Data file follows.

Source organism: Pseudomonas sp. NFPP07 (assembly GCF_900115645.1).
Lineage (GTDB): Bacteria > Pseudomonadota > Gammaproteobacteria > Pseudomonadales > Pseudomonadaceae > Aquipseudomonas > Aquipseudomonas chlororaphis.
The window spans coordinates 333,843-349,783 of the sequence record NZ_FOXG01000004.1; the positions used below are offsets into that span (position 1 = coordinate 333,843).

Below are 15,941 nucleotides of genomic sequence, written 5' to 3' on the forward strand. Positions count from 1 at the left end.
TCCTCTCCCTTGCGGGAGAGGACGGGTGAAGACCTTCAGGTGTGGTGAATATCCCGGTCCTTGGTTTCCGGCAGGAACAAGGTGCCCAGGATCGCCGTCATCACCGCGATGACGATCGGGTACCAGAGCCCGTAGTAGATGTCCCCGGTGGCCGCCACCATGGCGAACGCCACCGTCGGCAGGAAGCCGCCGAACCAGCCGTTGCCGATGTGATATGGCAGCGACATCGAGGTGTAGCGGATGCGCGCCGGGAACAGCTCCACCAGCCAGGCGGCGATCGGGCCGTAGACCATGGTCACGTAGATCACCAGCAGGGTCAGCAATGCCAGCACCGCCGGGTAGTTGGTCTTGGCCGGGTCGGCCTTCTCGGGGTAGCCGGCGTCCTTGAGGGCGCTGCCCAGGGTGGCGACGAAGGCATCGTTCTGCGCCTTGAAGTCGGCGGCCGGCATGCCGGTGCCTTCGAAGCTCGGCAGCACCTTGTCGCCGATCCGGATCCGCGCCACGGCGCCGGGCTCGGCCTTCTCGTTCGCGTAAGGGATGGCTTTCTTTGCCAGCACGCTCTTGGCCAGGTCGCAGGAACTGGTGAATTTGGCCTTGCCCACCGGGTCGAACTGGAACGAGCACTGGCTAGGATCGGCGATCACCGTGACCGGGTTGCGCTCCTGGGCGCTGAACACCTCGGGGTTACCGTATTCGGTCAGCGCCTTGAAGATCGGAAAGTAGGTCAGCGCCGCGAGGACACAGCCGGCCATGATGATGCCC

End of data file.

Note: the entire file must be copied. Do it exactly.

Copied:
Source organism: Pseudomonas sp. NFPP07 (assembly GCF_900115645.1).
Lineage (GTDB): Bacteria > Pseudomonadota > Gammaproteobacteria > Pseudomonadales > Pseudomonadaceae > Aquipseudomonas > Aquipseudomonas chlororaphis.
The window spans coordinates 333,843-349,783 of the sequence record NZ_FOXG01000004.1; the positions used below are offsets into that span (position 1 = coordinate 333,843).

Below are 15,941 nucleotides of genomic sequence, written 5' to 3' on the forward strand. Positions count from 1 at the left end.
TCCTCTCCCTTGCGGGAGAGGACGGGTGAAGACCTTCAGGTGTGGTGAATATCCCGGTCCTTGGTTTCCGGCAGGAACAAGGTGCCCAGGATCGCCGTCATCACCGCGATGACGATCGGGTACCAGAGCCCGTAGTAGATGTCCCCGGTGGCCGCCACCATGGCGAACGCCACCGTCGGCAGGAAGCCGCCGAACCAGCCGTTGCCGATGTGATATGGCAGCGACATCGAGGTGTAGCGGATGCGCGCCGGGAACAGCTCCACCAGCCAGGCGGCGATCGGGCCGTAGACCATGGTCACGTAGATCACCAGCAGGGTCAGCAATGCCAGCACCGCCGGGTAGTTGGTCTTGGCCGGGTCGGCCTTCTCGGGGTAGCCGGCGTCCTTGAGGGCGCTGCCCAGGGTGGCGACGAAGGCATCGTTCTGCGCCTTGAAGTCGGCGGCCGGCATGCCGGTGCCTTCGAAGCTCGGCAGCACCTTGTCGCCGATCCGGATCCGCGCCACGGCGCCGGGCTCGGCCTTCTCGTTCGCGTAAGGGATGGCTTTCTTTGCCAGCACGCTCTTGGCCAGGTCGCAGGAACTGGTGAATTTGGCCTTGCCCACCGGGTCGAACTGGAACGAGCACTGGCTAGGATCGGCGATCACCGTGACCGGGTTGCGCTCCTGGGCGCTGAACACCTCGGGGTTACCGTATTCGGTCAGCGCCTTGAAGATCGGAAAGTAGGTCAGCGCCGCGAGGACACAGCCGGCCATGATGATGCCC